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Old 19th March 2011, 01:38 PM   #11529
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esotericity.
Too much Facebook.
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Old 19th March 2011, 02:10 PM   #11530
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Well SY, I think that any P channel input is a poor choice. I said the same thing to Scott Wurcer, a few years ago, because he made the same 'mistake'.
Now what is the problem? In this case, ALL ELSE BEING EQUAL, P channel devices have LESS Gm and higher 1/F noise.

A perfect example is the PS geometry that SY used and its 'complement' NC geometry.
In National Semi terms, it is process 88 vs process 51.
Typically, the N channel is 3 times quieter at 100Hz than its P equivalent.
Does that mean that P channels should not be used EVER? Of course not!
As I said before, I have been using the same basic P channel part since 1973. I used them in EVERY Levinson JC-2, microphone preamp, master recorder, Vendetta Research power supply buffer, etc, etc. I have more than 1000 of them sorted to 1 ma Idss in plastic trays. Yet, I don't normally use them below line level for input stages, because they are more noisy.
Now, could you, SY, have lucked out? Yes. 1/F noise is somewhat mysterious, and is dependent on processing. WHY do you think that Linear Systems has had such a hard time getting the P channel J74 out to the public? Lack of interest? Oh no! They just have a hard time figuring how Toshiba did it as well as they did.

I realize that some scoff at innovation here, as they usually come by it, once it is established, and then it becomes OBVIOUS.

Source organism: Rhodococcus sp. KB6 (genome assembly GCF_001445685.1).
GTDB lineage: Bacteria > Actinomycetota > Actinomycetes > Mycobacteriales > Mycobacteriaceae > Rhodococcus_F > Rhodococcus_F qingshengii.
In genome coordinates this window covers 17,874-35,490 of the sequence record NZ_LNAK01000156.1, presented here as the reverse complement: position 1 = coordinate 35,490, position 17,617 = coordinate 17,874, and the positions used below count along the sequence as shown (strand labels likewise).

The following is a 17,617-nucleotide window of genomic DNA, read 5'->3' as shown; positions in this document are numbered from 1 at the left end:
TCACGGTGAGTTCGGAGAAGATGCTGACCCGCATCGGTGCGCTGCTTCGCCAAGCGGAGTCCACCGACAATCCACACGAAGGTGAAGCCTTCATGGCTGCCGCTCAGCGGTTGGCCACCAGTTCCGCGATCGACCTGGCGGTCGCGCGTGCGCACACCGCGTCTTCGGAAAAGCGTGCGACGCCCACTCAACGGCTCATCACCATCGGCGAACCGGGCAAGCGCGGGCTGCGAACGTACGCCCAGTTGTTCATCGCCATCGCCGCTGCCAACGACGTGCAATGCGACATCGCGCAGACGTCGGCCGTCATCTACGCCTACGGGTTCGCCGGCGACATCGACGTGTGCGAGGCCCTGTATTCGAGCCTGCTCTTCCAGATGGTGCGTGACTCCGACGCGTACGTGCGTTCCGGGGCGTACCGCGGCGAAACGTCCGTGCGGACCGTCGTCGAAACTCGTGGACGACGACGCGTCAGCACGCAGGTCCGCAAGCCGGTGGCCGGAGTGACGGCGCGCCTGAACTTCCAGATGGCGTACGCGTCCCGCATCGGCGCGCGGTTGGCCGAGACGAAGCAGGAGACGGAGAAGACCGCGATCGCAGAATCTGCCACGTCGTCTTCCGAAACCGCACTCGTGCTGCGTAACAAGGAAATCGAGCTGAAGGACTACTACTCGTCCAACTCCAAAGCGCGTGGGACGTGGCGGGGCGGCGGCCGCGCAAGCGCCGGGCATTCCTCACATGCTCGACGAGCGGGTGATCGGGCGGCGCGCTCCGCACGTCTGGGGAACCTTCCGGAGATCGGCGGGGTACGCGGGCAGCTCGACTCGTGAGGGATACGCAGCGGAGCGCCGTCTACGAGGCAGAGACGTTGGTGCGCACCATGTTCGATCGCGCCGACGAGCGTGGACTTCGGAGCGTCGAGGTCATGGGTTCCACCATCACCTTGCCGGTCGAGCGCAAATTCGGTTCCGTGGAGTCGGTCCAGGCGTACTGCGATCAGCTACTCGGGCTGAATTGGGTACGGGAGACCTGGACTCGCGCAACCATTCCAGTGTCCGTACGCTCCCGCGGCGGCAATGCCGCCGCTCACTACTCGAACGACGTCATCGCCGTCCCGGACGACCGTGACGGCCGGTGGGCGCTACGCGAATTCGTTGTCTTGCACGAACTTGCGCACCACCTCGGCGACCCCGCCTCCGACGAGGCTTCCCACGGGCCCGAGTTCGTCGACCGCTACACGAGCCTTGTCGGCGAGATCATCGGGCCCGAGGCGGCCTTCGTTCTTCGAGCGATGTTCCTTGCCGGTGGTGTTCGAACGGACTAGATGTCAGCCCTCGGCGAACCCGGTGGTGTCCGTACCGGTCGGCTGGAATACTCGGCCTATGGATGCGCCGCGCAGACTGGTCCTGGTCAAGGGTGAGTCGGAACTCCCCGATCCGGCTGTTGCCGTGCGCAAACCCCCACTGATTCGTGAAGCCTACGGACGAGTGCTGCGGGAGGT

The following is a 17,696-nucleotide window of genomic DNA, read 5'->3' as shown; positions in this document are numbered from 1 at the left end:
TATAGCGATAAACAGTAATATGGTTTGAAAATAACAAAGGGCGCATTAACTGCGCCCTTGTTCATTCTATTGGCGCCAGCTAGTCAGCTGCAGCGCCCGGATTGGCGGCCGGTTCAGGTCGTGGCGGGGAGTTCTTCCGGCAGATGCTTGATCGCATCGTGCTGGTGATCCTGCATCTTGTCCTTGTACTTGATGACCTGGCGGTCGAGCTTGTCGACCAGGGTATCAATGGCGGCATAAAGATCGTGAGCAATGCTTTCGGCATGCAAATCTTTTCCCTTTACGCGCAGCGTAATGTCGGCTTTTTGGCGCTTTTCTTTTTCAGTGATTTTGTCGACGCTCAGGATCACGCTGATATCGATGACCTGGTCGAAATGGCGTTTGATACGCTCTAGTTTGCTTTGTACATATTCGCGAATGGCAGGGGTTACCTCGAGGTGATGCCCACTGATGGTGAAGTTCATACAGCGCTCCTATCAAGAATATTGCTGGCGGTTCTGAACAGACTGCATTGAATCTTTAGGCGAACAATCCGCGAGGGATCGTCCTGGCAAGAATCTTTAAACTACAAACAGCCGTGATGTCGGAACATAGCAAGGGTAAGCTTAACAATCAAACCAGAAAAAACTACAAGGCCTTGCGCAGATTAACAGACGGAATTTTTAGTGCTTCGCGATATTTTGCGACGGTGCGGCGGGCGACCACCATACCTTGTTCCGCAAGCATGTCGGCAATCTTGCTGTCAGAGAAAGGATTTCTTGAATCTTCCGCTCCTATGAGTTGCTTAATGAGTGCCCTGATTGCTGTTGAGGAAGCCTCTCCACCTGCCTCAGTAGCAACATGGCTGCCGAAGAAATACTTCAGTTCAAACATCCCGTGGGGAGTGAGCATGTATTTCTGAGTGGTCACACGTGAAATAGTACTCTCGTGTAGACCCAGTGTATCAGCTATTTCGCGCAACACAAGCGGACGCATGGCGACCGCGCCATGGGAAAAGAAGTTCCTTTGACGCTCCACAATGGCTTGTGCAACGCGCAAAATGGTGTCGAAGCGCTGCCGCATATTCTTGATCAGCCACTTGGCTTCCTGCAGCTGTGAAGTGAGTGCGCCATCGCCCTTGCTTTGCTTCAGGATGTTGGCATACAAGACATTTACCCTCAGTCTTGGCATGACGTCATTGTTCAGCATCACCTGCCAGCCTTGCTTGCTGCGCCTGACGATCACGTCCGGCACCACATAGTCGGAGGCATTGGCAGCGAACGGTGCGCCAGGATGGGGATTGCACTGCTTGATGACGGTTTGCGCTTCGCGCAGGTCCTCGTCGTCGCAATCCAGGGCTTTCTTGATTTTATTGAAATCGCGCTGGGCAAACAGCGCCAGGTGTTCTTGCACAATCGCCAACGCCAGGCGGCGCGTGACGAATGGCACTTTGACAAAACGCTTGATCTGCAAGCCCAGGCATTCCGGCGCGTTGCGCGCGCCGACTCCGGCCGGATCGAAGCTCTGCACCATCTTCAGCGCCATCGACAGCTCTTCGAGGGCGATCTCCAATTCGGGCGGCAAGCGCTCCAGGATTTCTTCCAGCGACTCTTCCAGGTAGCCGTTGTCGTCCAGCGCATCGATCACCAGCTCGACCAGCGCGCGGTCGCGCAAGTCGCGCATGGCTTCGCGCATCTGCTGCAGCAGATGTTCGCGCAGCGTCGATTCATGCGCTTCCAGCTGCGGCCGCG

BUT, back in the old days, jfets were virtually written off as very noisy, due to what seemed to be, inherent 1/F noise, and many textbooks, even later ones, would warn against using them for ANYTHING below 100K ohm or so source impedance.
However, like the paralleling of devices was a revelation to me in 1966-7, the same journal talked about jfet noise, especially in the 2N3819, a common N channel part that can be fairly noisy. That was all that was available then. Look at the part number, they go up with time, so newer parts have higher numbers.

Guess what? Some professor, somewhere, measured 100's to 1000's of these devices and found 1 device with virtually no 1/F noise in the audio band! This was a REVELATION, because it showed that it was POSSIBLE to make a low noise 2N3819, or a similar device. You just had to get the yield up. Look what followed? NC and PS geometries, and the NI geometry, the very heart of the Levinson JC-2.
Later, Toshiba made even better parts, with higher Gm, better match, and LOWER 1/F noise.

Now, batch to batch, SOME batches of P channel devices will look similar to N channel devices, but I would not recommend it to the general public. All else being equal, if you get a design that can be 'REVERSED' in power supply voltage, then do it. Put an N channel jfet on the input and the P channel jfet on the second stage. It is just good engineering practice. It is the reverse with bipolar transistors. There, you want to use a pNp transistor at the input and an nPn transistor for the second stage. This is because the capitalized letters are the BASE MATERIAL of the bipolar transistor. Again, N is better for noise.